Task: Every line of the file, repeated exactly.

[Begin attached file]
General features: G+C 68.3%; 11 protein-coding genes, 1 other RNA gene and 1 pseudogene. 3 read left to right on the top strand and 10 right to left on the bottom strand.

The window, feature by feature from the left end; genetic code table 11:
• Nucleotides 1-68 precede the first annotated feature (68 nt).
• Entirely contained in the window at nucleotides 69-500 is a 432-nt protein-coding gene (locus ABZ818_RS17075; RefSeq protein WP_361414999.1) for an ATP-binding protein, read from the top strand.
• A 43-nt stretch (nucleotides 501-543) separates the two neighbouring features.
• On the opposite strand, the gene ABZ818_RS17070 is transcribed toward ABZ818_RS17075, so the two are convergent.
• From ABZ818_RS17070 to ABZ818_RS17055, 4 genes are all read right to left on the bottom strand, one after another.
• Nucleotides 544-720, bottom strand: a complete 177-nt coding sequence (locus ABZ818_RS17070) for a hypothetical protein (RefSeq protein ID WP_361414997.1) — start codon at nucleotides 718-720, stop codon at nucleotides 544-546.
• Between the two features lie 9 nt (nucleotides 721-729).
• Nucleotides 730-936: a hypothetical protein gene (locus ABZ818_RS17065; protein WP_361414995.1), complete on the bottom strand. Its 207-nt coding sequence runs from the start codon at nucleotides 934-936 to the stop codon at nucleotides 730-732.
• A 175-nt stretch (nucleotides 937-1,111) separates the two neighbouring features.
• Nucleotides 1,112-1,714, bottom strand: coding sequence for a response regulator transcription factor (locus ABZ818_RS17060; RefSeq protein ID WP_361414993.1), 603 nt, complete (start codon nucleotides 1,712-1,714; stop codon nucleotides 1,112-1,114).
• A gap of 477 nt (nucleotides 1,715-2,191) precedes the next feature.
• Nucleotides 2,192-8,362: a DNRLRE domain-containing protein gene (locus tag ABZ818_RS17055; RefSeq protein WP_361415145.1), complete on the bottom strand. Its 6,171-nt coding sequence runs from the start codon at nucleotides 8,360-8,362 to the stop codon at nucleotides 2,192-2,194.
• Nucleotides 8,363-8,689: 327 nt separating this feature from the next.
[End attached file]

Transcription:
General features: G+C 68.3%; 11 protein-coding genes, 1 other RNA gene and 1 pseudogene. 3 read left to right on the top strand and 10 right to left on the bottom strand.

The window, feature by feature from the left end; genetic code table 11:
• Nucleotides 1-68 precede the first annotated feature (68 nt).
• Entirely contained in the window at nucleotides 69-500 is a 432-nt protein-coding gene (locus ABZ818_RS17075; RefSeq protein WP_361414999.1) for an ATP-binding protein, read from the top strand.
• A 43-nt stretch (nucleotides 501-543) separates the two neighbouring features.
• On the opposite strand, the gene ABZ818_RS17070 is transcribed toward ABZ818_RS17075, so the two are convergent.
• From ABZ818_RS17070 to ABZ818_RS17055, 4 genes are all read right to left on the bottom strand, one after another.
• Nucleotides 544-720, bottom strand: a complete 177-nt coding sequence (locus ABZ818_RS17070) for a hypothetical protein (RefSeq protein ID WP_361414997.1) — start codon at nucleotides 718-720, stop codon at nucleotides 544-546.
• Between the two features lie 9 nt (nucleotides 721-729).
• Nucleotides 730-936: a hypothetical protein gene (locus ABZ818_RS17065; protein WP_361414995.1), complete on the bottom strand. Its 207-nt coding sequence runs from the start codon at nucleotides 934-936 to the stop codon at nucleotides 730-732.
• A 175-nt stretch (nucleotides 937-1,111) separates the two neighbouring features.
• Nucleotides 1,112-1,714, bottom strand: coding sequence for a response regulator transcription factor (locus ABZ818_RS17060; RefSeq protein ID WP_361414993.1), 603 nt, complete (start codon nucleotides 1,712-1,714; stop codon nucleotides 1,112-1,114).
• A gap of 477 nt (nucleotides 1,715-2,191) precedes the next feature.
• Nucleotides 2,192-8,362: a DNRLRE domain-containing protein gene (locus tag ABZ818_RS17055; RefSeq protein WP_361415145.1), complete on the bottom strand. Its 6,171-nt coding sequence runs from the start codon at nucleotides 8,360-8,362 to the stop codon at nucleotides 2,192-2,194.
• Nucleotides 8,363-8,689: 327 nt separating this feature from the next.